5. It’s all about NOT cracking.  As you may learn, over-mixing, overcooking, under-greasing, and a host of rookie mistakes (some detailed here) will cause the top of your cheesecake to crack.  Now that obviously doesn’t change the taste at all, and if you’re wise, you’ll cut a cracked cheesecake out of sight of your guests.  But eventually it will become a point of pride to produce seamlessly crack-free top.   Until then, it’s still worth all the fuss.

Ingredients

  • 4 8-oz containers of whipped cream cheese  (as long as you bring it to room temperature it probably doesn’t matter whether you use bricks or tubs).
  • 16 oz sour cream
  • 1 stick sweet butter
  • 5 eggs
  • 2 tablespoons cornstarch
  • 1 and 1/4 cup sugar
  • 1 tablespoon + vanilla
  • 1/4 teaspoon salt
  • 2 tablespoons lemon juice

Directions
Let cream cheese, sour cream, butter and eggs stand at room temperature for approximately 1 hour.  (I take them out in the morning and make the cake in the afternoon.   Don’t start the cake too late, it has a multiple hour progression— it’s not 12 minute chocolate chip cookies).

Preheat oven to 375 degrees.

Using a stand mixer, blend cream cheese, butter and sour cream together with sugar and vanilla.

Beat in one egg at a time. Continue beating until mixture is very smooth.

In a separate bowl, create a slurry with the lemon juice and corn starch.  Add to the other ingredients.

Pour mixture into a greased 9 1/2 inch springform pan. (I use butter, but use PAM if you like).  Place the Springform® in larger roasting pan filled with water about hallway up its side.

Bake for 1 hour until the top is golden brown. Turn off oven; let cake cool in oven for one hour.   Then cool on the countertop for an hour (but really until cool); store in refrigerator overnight if possible (and  24 hours wouldn’t kill you, either).  I cover it with plastic wrap.

Take out of the refrigerator at least 15 minutes before serving, unless you really like cold cake.   Celebrate your New York cred.   Enjoy the luxury life. And if celebrating a holiday, have a great one.

Old-Fashioned Apple Cake (with Frosting)

Frosted old fashioned apple cake with frosting brown sugar and brown butter

Frosted Old Fashioned Apple Cake with brown sugar and butter frosting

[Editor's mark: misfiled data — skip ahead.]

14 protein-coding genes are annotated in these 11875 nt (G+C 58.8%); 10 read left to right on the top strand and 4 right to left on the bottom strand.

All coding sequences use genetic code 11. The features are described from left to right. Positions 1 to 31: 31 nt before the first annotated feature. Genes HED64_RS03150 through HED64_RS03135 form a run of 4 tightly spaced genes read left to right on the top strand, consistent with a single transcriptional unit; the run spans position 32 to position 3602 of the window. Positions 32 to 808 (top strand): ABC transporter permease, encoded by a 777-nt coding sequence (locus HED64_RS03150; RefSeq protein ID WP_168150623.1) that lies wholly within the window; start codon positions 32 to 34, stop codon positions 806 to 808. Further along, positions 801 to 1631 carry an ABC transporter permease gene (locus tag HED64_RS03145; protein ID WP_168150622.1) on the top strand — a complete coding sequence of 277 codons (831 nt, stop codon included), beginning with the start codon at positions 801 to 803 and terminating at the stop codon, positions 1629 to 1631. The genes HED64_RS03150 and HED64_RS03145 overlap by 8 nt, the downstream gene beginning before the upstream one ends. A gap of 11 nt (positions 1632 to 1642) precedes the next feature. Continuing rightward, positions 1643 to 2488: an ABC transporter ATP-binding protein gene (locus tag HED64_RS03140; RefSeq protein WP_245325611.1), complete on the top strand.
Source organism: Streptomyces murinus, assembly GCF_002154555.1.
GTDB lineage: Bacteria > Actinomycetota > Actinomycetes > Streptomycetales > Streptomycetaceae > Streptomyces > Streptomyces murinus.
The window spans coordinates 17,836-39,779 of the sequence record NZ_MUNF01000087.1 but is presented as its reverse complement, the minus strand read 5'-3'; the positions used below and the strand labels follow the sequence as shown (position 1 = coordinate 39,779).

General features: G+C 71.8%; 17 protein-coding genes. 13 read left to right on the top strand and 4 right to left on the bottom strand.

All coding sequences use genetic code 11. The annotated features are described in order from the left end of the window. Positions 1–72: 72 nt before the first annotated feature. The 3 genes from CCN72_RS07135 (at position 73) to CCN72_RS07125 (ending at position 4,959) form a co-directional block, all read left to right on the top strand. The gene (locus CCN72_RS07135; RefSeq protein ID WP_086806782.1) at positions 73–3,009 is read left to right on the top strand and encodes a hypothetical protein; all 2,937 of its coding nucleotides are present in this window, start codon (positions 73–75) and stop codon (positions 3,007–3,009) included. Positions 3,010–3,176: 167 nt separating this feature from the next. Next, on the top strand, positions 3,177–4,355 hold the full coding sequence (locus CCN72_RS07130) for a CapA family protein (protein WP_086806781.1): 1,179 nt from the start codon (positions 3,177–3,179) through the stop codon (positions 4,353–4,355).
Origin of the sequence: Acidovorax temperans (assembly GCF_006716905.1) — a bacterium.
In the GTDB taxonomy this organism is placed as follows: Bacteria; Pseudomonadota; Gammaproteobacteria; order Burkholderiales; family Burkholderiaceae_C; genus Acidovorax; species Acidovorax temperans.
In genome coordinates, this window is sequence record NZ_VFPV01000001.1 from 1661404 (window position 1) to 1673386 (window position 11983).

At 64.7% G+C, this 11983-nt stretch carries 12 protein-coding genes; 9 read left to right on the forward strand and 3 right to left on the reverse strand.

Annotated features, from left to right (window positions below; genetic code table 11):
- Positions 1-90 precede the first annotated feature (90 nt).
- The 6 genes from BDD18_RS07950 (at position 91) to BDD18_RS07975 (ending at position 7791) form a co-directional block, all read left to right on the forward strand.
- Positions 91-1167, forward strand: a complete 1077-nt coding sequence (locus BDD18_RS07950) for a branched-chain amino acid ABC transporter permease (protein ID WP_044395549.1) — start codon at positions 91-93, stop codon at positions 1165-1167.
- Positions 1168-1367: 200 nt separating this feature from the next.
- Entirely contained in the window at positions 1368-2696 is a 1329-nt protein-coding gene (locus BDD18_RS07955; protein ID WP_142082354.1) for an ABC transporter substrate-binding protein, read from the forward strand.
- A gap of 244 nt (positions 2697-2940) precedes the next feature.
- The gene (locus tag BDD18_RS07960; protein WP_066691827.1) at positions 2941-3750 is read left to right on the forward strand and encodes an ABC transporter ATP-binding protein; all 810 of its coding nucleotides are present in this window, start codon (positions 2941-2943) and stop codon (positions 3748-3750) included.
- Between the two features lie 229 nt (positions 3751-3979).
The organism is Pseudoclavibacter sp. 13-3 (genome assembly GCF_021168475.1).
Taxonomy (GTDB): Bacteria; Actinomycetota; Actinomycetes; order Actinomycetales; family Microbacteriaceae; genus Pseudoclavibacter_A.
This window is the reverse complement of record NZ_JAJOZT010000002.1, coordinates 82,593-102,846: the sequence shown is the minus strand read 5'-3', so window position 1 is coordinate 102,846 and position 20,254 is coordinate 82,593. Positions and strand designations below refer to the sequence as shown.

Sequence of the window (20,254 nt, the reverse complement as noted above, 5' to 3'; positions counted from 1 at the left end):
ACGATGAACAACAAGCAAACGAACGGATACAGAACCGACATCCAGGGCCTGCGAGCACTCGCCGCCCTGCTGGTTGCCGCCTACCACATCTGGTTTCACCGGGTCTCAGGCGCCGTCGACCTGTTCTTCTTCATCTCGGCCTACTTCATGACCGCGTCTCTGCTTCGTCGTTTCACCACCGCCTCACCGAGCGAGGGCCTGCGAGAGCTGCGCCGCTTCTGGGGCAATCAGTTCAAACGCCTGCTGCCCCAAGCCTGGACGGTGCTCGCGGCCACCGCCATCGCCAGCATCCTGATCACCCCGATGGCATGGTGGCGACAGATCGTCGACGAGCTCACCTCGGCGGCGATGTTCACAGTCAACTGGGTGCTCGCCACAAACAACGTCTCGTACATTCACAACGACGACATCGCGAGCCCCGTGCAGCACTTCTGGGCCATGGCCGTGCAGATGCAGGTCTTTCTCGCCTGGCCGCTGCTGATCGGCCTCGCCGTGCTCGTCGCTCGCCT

November is to apples what black is to bananas, i.e. nature’s alarm clock telling you it’s time to use ’em or toss ’em.  As that siren grew louder, I spied my pile of ever-softening honey crisp apples with despair. Decisive action was necessary. Taking to my trusty recipe network, I found Old Fashioned Apple Cake on King Arthur and got to work. Unlike my signature “Best Apple Cake in the World” which takes lots of time, prep and requires three major kitchen appliances to complete, this was going to be a walk in the park.

Aside from the ingredients already in my pantry (Apples, Flour, 9 x 13 pan), I noted in the comments section of the recipe where people had successfully added carrots and raisins to the cake and cream cheese and boiled cider to the icing.   (Boiled cider is on my list of ingredients that I pine for and will likely never have, because I never successfully get to the check out at King Arthur).

Sun-maid raisins, toasted pecans and baby carrots

Raid the pantry recipe: raisins, pecans and baby carrots make this apple cake delicious.

My inventory check revealed I had all those things, and I knew I needed to use them. Shockingly,the one thing I was missing was regular orange carrots. I had only baby carrots and a collection of strange colored carrots (white, red and dark red) that are fun to use in salads but have a distinctly different taste, and ergo not right for this project. I usually have a lot of dried fruit on hand,  but at the time the only raisins I had were little boxes that I used to throw in my kids’ lunch.  (They in turn, were likely hurled at their enemies, but never eaten). I had pecans, which I toasted to a nutty perfection but then did not include BECAUSE I AM NOT GOING TO COOK NUTS TWICE so don’t ask me to do it.  They stayed in a bowl and were eaten by passers by who continued to inquire what I was making, and more importantly, when it would be ready.  I used roasted, but untoasted pecans in the cake.

King Arthur advises you to “frost the cake while the frosting is still warm,” but I regarded that as Voodoo that results in runny frosting and ruined cake,  so I opted for the “chill first” method.  The comments in the recipe noted that cooling the frosting allows you to get a better handle on how sweet it will taste, and this is true– the first night the frosting tasted only a little sweet—despite being made almost entirely of two kinds of sugar.   As the days wore on, the frosting did start to seem like it was too sweet, and perhaps we would have been better glazing the cake instead of a full, pile-on frosting.

Frosted or not, this is a nice little cake that thanks to the ginger and nutmeg has a great fall taste profile and is a worthy of use of apples that have been rejected due to softness or lack of crisp appearance.   And remember, nature wants you to make cake.  Why else would she turn bananas black or the calendar to November?

King Arthur's recipe for Old Fashioned Apple Cake with Brown Sugar Frosting

Old Fashioned Apple Cake, just out of the oven.

Old Fashioned Apple Cake

  • 2 1/3 cups King Arthur Unbleached All-Purpose Flour
  • 1 2/3 cups granulated sugar
  • 2 teaspoons baking soda
  • 3/4 teaspoon salt
  • 1 teaspoon ground cinnamon
  • 1/4 teaspoon ground ginger
  • 1/4 teaspoon ground nutmeg
  • 2 large eggs
  • 2 tsp or 1 tblsp vanilla